Monday, April 30, 2012

THIS JUST IN - CLEO GLYDE'S STORY FROM DEPARTURES MAGAZINE - THANK YOU CLEO!!




Designer Clare Press on mode, manners and her new book

    Fashion designer Clare Press
  • Esteemed fashion designer Clare Press has conjured a sense of feminine and sartorial magic with one of Sydney’s most charming stores, Mrs Press, and her exquisite new style guide, The Dressing Table. Although Press’s piquant wit and clotted cream skin (reminiscent of a 60s Julie Christie) are ineffably British, during her thirteen years in Australia she has become a star in the local firmament.

After her tenure as Features Director at Australian Vogue, she launched Mrs Press, an unabashedly feminine line with handcrafted detailing and lovely pieces that accentuate the female form. As she sees it, it was a career shape shift that captures the current moment. Press chats about why manners still matter, the life affirming joy of dolling up and fashion’s new golden age.
Bridie dress
I started making silk slips while still at Vogue, then decided to jump into a new world and leave the office behind. The old idea of having a job title or label is becoming less relevant: these days, lots of people have several careers, some of them all at the same time. I would call myself an author/designer/stylist/shopkeeper, but I’m not really into labels – unless it’s Mrs Press! (well, maybe Lanvin and the odd Miu Miu bag.)

Mrs Press customers are women who enjoy glamour, gorgeousness and the drama of dressing up, and in some cases a bit of girlishness. Certainly we make pretty, lacy things but I also design dramatic dresses, statement sleeves and stronger silhouettes. What ties it all together is the love of dressing up. I have no interest in the casual whatsoever: I can’t stand denim. Why wear a T-shirt when you can wear a ball gown?
Although I will always love the 30s bias cut, only the pin thin can wear it. We tend to make 50s shapes: nipped-in waists, fuller skirts. But while the Mrs Press label is vintage-inspired in its sensibility, our clothes are no longer that way. They have grown into themselves: they’re just fabulous modern dresses. What’s vintage about Mrs. Press is the ambience, the service, the obsession with glamour and grooming.

Although online shopping brings massive changes that are ringing through the retail world globally, I believe there will always be a place for unique stores that offer high-touch service to customers that they can’t find anywhere else. Of course, we sell online and I shop online, but I still love the idea of a beautiful space that delights all the senses. We need shops – the beautifully curated kind – to delight and inspire and as places to socialise and take solace.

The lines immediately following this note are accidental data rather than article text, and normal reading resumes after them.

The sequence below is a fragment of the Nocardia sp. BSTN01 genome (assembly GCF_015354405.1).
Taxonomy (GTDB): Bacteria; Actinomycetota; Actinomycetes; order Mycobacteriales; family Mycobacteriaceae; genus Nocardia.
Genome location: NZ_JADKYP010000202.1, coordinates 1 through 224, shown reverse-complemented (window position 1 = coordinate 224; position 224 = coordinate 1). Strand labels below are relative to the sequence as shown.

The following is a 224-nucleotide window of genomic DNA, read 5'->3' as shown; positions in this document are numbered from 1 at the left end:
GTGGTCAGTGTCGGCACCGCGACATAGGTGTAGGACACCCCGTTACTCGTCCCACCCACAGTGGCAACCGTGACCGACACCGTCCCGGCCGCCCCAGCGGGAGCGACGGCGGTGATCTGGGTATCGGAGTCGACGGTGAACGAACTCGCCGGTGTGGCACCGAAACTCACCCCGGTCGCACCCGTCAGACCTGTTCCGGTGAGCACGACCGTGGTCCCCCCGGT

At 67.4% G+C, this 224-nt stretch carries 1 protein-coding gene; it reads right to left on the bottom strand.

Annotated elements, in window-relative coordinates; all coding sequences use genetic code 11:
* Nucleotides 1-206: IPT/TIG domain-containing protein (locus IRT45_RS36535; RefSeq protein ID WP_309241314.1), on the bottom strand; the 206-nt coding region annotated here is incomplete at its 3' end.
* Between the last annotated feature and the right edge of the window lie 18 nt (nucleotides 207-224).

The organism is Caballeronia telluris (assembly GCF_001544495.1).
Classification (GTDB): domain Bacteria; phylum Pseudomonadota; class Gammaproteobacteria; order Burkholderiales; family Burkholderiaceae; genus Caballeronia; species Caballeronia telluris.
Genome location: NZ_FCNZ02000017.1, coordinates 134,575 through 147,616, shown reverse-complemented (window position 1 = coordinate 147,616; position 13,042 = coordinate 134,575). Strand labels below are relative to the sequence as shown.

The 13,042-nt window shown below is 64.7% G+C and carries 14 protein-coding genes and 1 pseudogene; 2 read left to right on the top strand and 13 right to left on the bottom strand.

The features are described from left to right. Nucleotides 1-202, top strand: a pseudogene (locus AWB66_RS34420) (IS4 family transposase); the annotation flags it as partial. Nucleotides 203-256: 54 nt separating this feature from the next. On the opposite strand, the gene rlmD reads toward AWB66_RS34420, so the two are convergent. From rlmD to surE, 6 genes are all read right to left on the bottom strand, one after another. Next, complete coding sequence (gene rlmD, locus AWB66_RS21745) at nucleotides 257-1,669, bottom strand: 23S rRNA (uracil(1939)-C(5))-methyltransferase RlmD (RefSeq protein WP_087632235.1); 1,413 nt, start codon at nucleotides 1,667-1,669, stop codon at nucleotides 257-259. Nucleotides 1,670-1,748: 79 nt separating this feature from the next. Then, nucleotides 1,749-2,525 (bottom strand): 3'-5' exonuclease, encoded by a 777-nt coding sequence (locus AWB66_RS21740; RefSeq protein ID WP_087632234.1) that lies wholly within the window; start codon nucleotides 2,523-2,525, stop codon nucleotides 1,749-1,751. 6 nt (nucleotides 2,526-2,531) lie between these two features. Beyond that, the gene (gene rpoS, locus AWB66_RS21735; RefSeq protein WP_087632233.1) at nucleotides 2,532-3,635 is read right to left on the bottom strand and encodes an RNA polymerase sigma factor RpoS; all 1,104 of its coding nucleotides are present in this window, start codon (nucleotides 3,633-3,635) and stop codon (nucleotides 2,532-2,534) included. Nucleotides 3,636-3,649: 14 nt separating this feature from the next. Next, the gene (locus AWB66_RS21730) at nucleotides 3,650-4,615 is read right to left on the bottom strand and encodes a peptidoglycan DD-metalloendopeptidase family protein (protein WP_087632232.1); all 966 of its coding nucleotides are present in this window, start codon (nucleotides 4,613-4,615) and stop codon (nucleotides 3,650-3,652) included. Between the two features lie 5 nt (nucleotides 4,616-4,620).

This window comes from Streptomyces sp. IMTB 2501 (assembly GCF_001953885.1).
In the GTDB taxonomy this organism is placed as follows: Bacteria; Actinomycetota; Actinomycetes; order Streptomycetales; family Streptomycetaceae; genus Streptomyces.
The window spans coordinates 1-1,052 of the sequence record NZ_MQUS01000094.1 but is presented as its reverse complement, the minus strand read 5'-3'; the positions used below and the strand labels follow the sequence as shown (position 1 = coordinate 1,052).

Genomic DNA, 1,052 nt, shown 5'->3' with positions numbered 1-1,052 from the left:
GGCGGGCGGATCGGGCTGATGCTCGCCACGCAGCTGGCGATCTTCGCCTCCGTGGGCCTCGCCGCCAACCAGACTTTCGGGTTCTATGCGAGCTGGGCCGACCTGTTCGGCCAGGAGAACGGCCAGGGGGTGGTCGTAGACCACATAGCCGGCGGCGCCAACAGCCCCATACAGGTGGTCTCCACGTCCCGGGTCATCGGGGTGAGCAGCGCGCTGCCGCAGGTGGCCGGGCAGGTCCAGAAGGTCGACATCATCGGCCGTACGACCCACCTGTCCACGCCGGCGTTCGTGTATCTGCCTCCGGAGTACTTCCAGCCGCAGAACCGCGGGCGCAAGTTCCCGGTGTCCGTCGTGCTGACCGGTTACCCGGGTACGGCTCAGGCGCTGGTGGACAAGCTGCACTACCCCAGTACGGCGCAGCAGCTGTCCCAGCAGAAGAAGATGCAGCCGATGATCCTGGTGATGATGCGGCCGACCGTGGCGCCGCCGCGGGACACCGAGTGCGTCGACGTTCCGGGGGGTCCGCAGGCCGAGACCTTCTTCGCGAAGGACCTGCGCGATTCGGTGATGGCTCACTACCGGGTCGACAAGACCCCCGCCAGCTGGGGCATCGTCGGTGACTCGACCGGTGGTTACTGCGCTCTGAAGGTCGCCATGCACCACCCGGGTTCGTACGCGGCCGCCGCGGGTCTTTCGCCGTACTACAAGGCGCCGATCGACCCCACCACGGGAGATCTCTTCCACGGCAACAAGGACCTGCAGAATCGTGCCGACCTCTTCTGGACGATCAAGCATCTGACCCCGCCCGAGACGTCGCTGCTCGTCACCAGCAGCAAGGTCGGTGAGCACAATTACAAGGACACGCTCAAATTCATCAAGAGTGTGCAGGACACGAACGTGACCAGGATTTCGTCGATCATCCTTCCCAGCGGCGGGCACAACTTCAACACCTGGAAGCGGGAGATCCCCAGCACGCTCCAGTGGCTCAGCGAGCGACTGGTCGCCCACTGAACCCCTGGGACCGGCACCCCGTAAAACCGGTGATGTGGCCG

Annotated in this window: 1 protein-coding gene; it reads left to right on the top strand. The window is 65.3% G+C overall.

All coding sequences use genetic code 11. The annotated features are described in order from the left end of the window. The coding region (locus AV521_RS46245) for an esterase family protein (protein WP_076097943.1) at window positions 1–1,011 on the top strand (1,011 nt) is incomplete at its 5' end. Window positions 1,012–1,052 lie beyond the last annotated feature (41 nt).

Holiday dress
Iris dress
Just as I pay homage to retro style icons like the Duchess of Windsor, in the future we’ll still be talking about contemporary stylish women like late great fashion editor, eccentric and hat fan Isabella Blow. I’d call aristo-muse Daphne Guinness the current equivalent of Daisy Fellowes or Mona Bismarck from the 20s. Iris Apfel, the nonagenarian textile collector has lately become something of a cult fashion figure, proving that it’s possible to be a serious style setter and be a grown up.

My book,
The Dressing Table deals with the broader ideas of being chic. It’s not enough to buy an expensive dress; it’s about understanding how to carry yourself in it, how to decorate the space you occupy in said dress, and deal with others who come into that space. Manners will always matter, because they are about making our experience in the world kinder. And in a way clothes can do that too, make the world kinder, by which I mean they lift the spirits, they bring joy. Never underestimate the power of a beautiful dress.

    Laura dress
  • Alicia jacket in blue tweed, basic cami in berry & Posh skirt
  • Alexa dress

2 comments:

  1. Beautiful picture of you above!! Also love the new collection!

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  2. This collection looks fancy but fabulous. Other than the best, the drawing is best.
    Angelina Clarke from Bride Clutch .

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